What would be the best design pattern for this problem:

I have an Object A. Object A can either be registered or deleted from the database depending on the user request.

Data validation is performed before registration or deletion of the object. There are a set of rules to be checked before the object can be registered and another set of rules for deletion. Some of these rules are common for both operations.

So far, I think the Chain of Responsibility design pattern fits the most but I'm having trouble implementing it.

  • 6
    Why do you think the Chain of Responsibility design pattern is the best fit? Apr 3, 2014 at 5:15

2 Answers 2


Normally I'll use a separate validator class to validate each use case. E.g. before adding product to database, I'll use AddProductValidator to validate business rule, before deleting product, I'll use DeleteProductValidator to validate, etc. Common business rule can be extracted to specification class (Specification pattern) and shared by validator classes

To structure validator class, I follow the approach here: http://lostechies.com/jimmybogard/2007/10/24/entity-validation-with-visitors-and-extension-methods/

If you use .NET, I think you might want to consider Fluent Validation (https://github.com/JeremySkinner/FluentValidation). I think it's quite cool and quite close to the article I mentioned above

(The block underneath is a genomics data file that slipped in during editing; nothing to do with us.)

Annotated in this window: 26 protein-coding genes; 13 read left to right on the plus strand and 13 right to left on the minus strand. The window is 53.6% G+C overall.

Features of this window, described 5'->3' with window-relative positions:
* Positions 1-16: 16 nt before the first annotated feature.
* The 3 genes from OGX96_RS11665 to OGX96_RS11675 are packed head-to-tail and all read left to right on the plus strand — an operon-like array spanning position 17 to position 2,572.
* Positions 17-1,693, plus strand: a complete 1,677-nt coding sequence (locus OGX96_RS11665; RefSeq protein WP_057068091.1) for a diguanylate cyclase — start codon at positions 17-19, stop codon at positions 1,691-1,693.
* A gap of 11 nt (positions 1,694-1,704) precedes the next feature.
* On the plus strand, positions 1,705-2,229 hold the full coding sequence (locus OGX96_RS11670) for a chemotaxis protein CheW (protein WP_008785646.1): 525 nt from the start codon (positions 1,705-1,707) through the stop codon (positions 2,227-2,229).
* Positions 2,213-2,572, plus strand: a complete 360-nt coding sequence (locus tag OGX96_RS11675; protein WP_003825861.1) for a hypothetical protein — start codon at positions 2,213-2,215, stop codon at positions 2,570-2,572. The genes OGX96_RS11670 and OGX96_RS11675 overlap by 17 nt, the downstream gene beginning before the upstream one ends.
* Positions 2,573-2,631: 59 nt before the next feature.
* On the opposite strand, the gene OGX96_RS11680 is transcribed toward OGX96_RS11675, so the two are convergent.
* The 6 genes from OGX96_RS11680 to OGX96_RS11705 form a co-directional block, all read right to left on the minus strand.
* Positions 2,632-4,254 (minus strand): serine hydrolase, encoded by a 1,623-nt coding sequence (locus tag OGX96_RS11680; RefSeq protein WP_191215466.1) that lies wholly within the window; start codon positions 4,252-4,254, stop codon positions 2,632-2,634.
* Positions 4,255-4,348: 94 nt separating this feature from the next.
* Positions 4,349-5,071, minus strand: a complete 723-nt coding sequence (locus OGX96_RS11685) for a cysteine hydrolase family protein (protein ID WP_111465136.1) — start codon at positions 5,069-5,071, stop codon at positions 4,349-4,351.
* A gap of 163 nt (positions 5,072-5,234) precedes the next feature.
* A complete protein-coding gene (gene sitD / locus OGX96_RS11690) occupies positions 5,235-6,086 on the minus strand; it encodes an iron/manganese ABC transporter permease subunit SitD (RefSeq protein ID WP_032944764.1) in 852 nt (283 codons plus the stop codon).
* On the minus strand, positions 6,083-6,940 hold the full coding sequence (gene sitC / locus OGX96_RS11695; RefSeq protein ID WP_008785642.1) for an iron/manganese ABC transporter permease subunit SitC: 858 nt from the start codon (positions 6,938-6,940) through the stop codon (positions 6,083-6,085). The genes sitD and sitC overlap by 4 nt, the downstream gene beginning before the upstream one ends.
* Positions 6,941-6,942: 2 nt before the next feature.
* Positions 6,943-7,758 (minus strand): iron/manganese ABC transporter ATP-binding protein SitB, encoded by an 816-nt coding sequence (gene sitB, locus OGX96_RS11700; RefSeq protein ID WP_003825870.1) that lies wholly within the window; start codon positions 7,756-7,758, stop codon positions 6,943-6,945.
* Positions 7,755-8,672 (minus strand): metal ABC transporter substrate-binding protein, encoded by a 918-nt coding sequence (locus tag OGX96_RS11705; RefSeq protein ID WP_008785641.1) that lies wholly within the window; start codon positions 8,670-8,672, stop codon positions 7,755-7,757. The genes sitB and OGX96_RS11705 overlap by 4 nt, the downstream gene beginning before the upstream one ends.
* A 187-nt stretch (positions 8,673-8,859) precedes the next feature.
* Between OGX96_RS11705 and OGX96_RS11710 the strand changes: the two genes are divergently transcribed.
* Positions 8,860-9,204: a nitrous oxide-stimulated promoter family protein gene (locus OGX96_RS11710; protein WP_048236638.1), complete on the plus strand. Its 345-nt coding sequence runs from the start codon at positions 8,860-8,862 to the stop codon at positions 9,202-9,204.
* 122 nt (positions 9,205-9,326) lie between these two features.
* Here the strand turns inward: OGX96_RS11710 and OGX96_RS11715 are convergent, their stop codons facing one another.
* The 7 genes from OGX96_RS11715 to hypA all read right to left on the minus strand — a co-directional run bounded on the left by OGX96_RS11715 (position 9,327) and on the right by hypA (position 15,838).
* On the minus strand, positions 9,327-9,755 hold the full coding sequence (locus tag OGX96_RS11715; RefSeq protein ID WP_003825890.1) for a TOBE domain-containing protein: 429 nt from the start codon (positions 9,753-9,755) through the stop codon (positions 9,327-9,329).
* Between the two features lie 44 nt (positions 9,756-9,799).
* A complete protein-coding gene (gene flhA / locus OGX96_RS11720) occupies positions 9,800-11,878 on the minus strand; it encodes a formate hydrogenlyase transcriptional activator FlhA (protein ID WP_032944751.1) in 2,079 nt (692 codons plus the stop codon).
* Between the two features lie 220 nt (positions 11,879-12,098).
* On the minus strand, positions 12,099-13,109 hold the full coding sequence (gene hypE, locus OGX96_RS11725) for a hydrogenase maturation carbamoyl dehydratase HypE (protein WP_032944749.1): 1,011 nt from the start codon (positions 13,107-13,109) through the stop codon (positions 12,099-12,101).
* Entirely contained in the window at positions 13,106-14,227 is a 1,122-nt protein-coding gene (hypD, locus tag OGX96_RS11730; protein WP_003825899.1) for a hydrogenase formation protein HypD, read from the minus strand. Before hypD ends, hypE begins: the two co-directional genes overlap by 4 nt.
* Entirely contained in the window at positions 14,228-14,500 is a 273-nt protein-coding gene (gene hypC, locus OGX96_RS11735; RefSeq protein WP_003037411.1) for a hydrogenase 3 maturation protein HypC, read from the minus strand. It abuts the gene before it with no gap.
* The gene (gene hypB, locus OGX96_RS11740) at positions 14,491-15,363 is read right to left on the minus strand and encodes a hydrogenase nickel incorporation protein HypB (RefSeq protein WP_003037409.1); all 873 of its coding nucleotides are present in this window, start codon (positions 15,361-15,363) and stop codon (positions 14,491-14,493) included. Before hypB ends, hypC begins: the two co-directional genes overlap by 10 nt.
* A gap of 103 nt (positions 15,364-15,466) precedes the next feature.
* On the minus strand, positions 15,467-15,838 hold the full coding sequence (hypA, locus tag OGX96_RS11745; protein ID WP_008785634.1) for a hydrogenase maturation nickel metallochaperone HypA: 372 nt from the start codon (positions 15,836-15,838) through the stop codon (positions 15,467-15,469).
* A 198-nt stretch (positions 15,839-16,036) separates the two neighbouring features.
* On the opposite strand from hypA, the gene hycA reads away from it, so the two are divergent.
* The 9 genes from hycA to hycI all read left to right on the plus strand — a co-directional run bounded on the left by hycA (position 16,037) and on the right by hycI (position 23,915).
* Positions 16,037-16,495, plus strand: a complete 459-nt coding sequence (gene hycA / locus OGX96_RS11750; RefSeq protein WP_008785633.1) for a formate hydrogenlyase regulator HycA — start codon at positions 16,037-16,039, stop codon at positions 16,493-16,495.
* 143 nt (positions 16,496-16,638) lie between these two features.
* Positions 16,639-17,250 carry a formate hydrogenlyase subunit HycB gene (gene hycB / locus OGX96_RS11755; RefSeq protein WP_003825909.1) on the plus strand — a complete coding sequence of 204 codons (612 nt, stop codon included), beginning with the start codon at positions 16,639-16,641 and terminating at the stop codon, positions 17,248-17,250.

As described, I would probably implement an option type. That way I could return a "None" or a validated value (perhaps lazily) but that's an implementation detail and leads nicely to the idea of using a Decorator.

Decorator Pattern

Of course if the interface becomes ugly I would use a facade.

  • Decorator would work, but I usually think of Decorator pattern as something to be used when you want to transform the output into input for another class to use. In this case you'd simply be validating. I think chain of responsibility may work better imho.
    – Neil
    Sep 30, 2014 at 7:48

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